No categories
    Direct download (6 more)  
     
    My bibliography  
     
    Export citation  
  29. Lisa S. Parker (1995). Breast Cancer Genetic Screening and Critical Bioethics' Gaze. Journal of Medicine and Philosophy 20 (3):313-337.score: 60.0
    This paper illustrates a role that bioethics should play in developing and criticizing protocols for breast cancer genetic screening. It demonstrates how a critical bioethics, using approaches and reflecting concerns of contemporary philosophy of science and science studies, may critically interrogate the normative and conceptual schemes within which ethical considerations about such screening protocols are framed. By exploring various factors that influence the development of such protocols, including politics, cultural norms, and conceptions of disease, this paper and the critical bioethics' (...)
    Direct download (8 more)  
     
    My bibliography  
     
    Export citation  
  30. Don Marquis (1989). An Ethical Problem Concerning Recent Therapeutic Research on Breast Cancer. Hypatia 4 (2):140 - 155.score: 60.0
    The surgical treatment of breast cancer has changed in recent years. Analysis of the research that led to these changes yields apparently good arguments for all of the following: (1) The research yielded very great benefits for women. (2) There was no other way of obtaining these benefits. (3) This research violated the fundamental rights of the women who were research subjects. This sets a problem for ethics at many levels.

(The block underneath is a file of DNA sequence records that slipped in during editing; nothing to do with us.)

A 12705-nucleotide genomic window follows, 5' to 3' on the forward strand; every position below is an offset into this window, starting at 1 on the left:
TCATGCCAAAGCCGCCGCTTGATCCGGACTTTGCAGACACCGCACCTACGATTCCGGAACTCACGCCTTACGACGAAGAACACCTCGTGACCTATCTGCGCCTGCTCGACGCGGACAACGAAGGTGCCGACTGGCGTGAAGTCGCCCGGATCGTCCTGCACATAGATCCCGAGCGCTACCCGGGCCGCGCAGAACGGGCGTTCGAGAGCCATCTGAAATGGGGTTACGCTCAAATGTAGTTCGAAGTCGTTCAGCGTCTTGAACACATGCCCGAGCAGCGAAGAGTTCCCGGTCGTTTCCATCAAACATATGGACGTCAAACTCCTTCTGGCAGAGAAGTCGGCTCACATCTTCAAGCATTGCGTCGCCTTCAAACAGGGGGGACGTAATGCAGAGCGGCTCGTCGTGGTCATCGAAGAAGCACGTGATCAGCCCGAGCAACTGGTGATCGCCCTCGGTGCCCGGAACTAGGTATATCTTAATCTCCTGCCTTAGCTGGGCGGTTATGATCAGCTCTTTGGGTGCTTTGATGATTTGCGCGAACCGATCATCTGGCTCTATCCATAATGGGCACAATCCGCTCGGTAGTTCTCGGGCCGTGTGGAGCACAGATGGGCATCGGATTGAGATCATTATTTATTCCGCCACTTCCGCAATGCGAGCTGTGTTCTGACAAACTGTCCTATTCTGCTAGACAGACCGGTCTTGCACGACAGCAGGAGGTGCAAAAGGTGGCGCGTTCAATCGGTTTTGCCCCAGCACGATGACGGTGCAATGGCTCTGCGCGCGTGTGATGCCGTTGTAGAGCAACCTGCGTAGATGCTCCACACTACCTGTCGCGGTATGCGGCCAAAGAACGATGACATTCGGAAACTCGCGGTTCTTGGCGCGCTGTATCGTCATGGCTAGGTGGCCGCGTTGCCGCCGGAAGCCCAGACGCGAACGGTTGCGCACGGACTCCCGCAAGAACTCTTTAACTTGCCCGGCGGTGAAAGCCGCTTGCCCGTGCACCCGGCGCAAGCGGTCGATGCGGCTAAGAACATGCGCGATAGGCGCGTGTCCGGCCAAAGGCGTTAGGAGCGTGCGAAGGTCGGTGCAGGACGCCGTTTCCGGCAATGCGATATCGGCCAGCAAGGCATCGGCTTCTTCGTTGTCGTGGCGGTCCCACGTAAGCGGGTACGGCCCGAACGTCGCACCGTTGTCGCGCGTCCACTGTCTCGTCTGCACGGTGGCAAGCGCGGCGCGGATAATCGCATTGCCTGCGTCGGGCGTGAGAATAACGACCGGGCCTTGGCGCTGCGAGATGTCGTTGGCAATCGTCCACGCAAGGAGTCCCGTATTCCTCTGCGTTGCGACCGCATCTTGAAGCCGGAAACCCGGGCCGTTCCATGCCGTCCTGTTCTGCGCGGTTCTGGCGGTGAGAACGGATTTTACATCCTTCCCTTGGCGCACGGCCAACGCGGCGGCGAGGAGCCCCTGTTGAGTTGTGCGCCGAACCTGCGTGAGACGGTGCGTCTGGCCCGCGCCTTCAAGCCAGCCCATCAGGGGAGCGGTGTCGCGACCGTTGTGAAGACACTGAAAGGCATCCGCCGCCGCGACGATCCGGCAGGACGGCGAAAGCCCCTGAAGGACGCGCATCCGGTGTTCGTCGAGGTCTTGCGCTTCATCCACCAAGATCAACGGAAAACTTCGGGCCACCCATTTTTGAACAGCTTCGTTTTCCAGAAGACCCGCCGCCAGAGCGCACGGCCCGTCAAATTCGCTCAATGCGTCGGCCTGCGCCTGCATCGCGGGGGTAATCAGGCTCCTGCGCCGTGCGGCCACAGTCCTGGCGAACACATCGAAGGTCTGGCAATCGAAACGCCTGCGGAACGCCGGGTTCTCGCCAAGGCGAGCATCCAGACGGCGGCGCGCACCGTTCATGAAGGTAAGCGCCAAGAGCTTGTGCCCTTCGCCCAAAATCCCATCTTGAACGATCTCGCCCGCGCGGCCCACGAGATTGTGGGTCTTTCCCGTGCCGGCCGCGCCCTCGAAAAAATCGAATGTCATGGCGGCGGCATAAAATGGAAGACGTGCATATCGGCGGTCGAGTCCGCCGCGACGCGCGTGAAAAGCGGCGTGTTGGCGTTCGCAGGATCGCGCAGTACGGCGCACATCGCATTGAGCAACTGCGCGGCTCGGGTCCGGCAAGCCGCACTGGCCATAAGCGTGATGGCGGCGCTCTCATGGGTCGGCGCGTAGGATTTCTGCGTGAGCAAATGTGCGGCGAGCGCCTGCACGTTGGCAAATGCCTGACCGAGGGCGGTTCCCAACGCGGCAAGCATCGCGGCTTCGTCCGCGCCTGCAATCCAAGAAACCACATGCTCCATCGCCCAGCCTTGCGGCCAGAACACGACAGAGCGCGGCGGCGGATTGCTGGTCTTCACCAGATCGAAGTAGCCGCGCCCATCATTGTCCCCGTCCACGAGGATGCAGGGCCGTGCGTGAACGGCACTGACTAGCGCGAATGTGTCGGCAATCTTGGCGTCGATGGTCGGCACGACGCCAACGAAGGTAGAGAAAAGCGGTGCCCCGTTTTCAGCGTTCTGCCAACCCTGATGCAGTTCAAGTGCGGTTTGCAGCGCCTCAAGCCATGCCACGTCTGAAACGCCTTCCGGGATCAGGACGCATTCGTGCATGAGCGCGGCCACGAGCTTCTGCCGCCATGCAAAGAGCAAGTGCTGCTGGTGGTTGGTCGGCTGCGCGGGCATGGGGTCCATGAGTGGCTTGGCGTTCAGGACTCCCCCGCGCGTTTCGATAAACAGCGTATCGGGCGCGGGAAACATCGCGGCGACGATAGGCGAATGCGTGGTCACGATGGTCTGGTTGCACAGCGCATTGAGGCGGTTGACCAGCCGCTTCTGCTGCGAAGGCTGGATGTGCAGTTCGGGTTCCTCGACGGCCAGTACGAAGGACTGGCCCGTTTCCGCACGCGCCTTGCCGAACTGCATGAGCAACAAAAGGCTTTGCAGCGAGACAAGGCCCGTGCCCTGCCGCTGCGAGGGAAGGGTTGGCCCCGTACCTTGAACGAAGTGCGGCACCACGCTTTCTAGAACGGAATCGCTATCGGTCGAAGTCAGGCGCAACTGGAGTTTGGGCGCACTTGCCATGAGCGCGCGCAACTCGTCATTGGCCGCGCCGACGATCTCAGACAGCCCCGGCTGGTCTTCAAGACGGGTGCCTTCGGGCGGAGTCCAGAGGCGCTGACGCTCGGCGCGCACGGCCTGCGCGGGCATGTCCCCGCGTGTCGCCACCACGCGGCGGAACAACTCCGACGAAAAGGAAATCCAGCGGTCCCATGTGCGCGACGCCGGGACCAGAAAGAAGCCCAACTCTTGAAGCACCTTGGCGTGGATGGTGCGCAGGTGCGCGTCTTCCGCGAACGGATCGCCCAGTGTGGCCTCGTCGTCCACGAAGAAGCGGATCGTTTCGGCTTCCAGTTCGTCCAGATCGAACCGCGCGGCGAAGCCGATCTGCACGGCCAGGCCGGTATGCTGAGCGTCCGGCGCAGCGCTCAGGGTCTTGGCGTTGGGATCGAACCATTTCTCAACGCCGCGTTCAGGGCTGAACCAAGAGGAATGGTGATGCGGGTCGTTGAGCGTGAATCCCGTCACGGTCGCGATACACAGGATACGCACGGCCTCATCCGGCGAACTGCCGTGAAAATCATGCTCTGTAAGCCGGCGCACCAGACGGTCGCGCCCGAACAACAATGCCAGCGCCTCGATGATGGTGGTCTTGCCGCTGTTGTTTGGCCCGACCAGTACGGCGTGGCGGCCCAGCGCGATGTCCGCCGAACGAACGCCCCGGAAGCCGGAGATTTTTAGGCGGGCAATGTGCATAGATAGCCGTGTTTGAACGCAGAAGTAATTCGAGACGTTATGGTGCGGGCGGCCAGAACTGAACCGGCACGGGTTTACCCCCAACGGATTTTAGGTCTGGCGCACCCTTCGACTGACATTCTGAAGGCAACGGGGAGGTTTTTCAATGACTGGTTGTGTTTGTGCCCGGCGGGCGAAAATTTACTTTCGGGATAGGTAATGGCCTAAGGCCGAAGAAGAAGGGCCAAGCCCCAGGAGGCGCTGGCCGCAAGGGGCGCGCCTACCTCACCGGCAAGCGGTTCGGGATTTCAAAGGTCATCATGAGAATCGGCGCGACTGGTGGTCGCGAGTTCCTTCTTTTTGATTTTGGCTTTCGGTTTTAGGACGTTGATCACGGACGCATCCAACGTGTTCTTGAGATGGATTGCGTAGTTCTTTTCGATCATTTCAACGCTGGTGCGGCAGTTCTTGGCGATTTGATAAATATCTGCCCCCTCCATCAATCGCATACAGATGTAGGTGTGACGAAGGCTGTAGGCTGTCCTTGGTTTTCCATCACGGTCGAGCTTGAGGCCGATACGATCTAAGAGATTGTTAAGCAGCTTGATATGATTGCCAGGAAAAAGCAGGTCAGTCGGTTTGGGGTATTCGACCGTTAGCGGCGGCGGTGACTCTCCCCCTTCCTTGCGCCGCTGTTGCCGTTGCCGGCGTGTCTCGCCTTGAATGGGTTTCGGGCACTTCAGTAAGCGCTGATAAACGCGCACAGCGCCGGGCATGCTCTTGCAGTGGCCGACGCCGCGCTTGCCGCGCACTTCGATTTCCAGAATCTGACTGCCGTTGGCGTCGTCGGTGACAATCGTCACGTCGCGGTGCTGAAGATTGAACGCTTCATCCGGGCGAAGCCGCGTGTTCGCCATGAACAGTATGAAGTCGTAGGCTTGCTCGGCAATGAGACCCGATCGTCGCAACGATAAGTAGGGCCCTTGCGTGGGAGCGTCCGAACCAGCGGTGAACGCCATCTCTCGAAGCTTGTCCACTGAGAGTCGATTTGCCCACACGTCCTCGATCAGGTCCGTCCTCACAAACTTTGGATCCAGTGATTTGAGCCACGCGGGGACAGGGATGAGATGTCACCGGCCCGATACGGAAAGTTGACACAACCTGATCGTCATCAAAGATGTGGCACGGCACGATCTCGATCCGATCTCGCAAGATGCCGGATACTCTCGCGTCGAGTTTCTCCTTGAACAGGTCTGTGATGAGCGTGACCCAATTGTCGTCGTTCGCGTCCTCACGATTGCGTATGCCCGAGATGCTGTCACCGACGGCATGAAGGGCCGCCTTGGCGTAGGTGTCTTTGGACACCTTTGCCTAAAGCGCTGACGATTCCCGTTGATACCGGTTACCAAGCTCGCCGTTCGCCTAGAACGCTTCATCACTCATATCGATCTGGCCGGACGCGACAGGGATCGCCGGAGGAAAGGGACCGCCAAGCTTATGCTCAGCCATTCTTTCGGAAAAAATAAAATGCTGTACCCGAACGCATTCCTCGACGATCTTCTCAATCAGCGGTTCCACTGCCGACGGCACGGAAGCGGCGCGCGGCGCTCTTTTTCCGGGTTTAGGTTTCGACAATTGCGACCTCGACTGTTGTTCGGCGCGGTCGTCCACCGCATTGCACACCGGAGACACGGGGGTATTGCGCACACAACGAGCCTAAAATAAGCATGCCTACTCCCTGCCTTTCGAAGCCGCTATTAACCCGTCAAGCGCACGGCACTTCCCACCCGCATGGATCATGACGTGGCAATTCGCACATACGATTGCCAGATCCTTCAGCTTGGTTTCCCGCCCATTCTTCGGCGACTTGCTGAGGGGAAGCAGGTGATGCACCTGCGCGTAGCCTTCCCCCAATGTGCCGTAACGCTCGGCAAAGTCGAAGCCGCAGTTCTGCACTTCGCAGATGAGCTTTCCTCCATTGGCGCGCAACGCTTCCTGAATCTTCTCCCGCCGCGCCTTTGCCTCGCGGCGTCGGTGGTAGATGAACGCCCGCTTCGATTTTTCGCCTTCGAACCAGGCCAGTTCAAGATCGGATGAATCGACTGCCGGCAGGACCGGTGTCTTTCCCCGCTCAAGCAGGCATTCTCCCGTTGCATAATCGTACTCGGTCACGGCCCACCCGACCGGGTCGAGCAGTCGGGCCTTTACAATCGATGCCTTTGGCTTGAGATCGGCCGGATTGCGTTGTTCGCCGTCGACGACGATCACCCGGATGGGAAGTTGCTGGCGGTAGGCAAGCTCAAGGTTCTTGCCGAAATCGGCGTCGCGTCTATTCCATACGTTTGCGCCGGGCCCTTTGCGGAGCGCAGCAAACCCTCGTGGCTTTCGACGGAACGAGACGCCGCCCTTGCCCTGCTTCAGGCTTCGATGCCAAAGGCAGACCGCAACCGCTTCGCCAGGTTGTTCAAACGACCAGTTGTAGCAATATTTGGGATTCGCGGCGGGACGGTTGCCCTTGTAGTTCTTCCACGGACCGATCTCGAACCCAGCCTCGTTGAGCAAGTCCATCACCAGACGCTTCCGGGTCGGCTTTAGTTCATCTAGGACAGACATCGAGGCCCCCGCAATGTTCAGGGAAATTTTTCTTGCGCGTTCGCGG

Direct download (5 more)  
     
    My bibliography  
     
    Export citation  
  31. Myriam Skrutkowska & Charles Weijer, Do Patients with Breast Cancer Participating in Clinical Trials Receive Better Nursing Care?score: 60.0
    PURPOSE/OBJECTIVES: To examine differences in nursing care received by patients with breast cancer enrolled in clinical trials and those not enrolled in clinical trials. DESIGN: Retrospective review of clinic charts. SETTING: Oncology outpatient department of a tertiary-care hospital. SAMPLE: 90 women with early stage breast cancer. The mean age of the women was 53 years. More than half of the women (51 of 90) were treated in a clinical trial. METHODS: Retrospective chart review of all the nurse-patient clinic encounters for (...)
    Translate to English
    | Direct download  
     
    My bibliography  
     
    Export citation  
  32. N. Press, J. R. Fishman & B. A. Koenig (2000). Collective Fear, Individualized Risk: The Social and Cultural Context of Genetic Testing for Breast Cancer. Nursing Ethics 7 (3):237-249.score: 60.0
    The purpose of this article is to provide a critical examination of two aspects of culture and biomedicine that have helped to shape the meaning and practice of genetic testing for breast cancer. These are: (1) the cultural construction of fear of breast cancer, which has been fuelled in part by (2) the predominance of a ‘risk’ paradigm in contemporary biomedicine. The increasing elaboration and delineation of risk factors and risk numbers are in part intended to help women to contend (...)
    Direct download (7 more)  
     
    My bibliography  
     
    Export citation  
  33. Leslie E. Blumenson (1987). How Would a Latent Period for Early Breast Cancer Affect the Benefit of Screening? Theoretical Medicine and Bioethics 2 (2):169-182.score: 60.0
    The ideal goal of a screening program for breast cancer is to detect the disease at a stage when it is still curable by a simple lumpectomy. This goal would be possible if the tumor had an early latent period before it was vascularized. However, even if there existed a harmless screening examination that was sensitive enough to discover the cancer at this stage the benefit to be gained from a screening program would be highly dependent on the time the (...)